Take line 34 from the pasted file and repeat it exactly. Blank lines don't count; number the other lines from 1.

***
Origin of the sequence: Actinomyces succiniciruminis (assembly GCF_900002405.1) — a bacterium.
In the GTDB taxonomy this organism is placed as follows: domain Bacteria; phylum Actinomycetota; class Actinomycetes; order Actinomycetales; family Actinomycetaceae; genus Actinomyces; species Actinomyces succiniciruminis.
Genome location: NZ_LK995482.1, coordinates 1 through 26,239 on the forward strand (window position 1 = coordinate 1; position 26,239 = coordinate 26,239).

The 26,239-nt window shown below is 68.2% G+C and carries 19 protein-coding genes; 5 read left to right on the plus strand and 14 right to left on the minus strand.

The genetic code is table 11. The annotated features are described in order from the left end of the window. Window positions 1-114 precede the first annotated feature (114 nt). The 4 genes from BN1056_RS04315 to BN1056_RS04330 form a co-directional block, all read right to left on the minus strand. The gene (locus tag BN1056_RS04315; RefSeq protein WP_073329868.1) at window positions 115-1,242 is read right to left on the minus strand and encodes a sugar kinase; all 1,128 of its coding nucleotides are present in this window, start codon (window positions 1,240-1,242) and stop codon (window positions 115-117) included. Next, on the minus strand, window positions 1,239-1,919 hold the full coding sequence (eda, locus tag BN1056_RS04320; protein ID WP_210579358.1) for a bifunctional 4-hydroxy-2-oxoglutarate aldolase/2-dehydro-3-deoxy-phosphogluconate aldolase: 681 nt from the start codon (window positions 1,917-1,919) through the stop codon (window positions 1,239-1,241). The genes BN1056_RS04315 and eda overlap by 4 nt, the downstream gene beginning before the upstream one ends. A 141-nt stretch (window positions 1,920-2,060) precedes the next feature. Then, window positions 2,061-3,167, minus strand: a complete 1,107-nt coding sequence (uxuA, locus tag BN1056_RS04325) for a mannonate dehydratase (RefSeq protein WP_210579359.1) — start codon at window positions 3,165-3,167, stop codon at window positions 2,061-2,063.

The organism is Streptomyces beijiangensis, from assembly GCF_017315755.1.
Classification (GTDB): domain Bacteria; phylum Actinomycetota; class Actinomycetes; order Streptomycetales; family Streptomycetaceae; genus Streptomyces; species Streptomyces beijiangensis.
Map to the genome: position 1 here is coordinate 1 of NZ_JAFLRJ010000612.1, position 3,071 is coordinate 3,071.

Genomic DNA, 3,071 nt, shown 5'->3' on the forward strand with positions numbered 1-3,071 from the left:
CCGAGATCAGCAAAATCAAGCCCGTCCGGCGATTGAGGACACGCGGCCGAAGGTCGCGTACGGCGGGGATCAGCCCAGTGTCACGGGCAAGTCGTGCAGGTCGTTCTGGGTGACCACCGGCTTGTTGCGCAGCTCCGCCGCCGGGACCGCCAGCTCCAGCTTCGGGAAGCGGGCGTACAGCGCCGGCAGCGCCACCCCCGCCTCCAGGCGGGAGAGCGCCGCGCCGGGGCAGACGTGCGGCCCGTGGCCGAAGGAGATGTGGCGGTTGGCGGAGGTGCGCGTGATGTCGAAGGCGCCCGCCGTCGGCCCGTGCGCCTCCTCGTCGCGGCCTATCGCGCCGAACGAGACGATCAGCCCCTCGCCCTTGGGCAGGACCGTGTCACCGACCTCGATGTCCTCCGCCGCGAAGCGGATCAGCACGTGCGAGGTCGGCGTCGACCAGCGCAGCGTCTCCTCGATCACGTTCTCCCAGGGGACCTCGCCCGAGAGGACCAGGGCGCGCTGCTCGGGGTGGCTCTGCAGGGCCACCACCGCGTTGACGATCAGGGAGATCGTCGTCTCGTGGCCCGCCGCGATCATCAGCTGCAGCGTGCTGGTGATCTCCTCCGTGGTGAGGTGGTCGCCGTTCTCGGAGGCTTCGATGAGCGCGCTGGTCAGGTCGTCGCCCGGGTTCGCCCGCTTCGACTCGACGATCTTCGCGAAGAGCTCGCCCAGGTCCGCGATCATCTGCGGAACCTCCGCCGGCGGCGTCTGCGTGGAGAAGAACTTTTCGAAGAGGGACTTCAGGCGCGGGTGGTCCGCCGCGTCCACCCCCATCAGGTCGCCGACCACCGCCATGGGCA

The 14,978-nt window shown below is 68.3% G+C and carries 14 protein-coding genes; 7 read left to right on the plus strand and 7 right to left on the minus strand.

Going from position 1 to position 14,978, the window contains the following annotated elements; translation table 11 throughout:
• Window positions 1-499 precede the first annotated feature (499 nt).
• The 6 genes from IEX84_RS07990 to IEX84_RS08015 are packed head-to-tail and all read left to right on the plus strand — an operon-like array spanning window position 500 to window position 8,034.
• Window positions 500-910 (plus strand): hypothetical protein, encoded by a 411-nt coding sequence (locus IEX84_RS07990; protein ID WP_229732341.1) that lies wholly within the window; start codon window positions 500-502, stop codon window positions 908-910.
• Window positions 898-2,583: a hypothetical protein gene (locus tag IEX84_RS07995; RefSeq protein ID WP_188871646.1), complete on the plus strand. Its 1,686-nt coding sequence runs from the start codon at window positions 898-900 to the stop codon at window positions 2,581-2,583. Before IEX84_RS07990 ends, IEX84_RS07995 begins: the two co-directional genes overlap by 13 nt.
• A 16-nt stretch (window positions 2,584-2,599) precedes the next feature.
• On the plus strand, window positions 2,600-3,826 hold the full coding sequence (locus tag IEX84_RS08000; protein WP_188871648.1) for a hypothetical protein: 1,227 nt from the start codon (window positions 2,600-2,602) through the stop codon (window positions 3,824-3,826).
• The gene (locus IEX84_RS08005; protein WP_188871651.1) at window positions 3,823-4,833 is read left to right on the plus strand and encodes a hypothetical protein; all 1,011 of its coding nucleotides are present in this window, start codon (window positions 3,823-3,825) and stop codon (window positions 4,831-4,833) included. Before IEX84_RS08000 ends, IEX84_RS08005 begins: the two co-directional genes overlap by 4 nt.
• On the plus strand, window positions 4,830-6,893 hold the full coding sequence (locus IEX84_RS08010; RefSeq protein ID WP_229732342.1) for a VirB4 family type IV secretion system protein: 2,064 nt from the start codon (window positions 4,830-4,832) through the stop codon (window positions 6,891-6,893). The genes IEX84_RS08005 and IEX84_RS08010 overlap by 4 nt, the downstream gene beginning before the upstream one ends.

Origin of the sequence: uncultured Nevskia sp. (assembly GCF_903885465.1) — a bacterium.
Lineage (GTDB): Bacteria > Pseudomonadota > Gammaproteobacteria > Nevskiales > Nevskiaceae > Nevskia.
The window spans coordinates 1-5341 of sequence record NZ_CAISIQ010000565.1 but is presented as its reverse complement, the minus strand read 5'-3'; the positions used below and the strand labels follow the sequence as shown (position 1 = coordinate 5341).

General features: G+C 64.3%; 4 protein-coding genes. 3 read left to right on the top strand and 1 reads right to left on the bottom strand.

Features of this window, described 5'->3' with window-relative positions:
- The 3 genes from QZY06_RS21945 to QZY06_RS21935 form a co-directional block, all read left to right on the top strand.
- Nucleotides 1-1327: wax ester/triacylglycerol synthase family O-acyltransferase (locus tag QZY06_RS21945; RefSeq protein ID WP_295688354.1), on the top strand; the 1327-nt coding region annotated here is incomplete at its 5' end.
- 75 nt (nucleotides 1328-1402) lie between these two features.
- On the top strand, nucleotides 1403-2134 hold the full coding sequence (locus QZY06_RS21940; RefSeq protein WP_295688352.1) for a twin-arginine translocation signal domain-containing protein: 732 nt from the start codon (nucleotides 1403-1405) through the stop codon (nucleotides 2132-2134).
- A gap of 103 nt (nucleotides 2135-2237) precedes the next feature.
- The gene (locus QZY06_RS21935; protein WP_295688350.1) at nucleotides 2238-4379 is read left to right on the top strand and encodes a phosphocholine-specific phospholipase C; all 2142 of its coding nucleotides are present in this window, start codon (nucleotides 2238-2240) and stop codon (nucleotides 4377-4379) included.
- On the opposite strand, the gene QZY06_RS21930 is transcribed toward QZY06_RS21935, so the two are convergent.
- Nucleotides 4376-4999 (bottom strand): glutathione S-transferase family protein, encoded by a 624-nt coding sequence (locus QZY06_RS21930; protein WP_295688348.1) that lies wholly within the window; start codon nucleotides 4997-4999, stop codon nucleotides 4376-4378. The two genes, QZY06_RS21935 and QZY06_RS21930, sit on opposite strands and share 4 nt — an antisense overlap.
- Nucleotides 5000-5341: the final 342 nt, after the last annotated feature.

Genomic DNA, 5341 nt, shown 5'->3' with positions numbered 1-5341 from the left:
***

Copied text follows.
- Nucleotides 5000-5341: the final 342 nt, after the last annotated feature.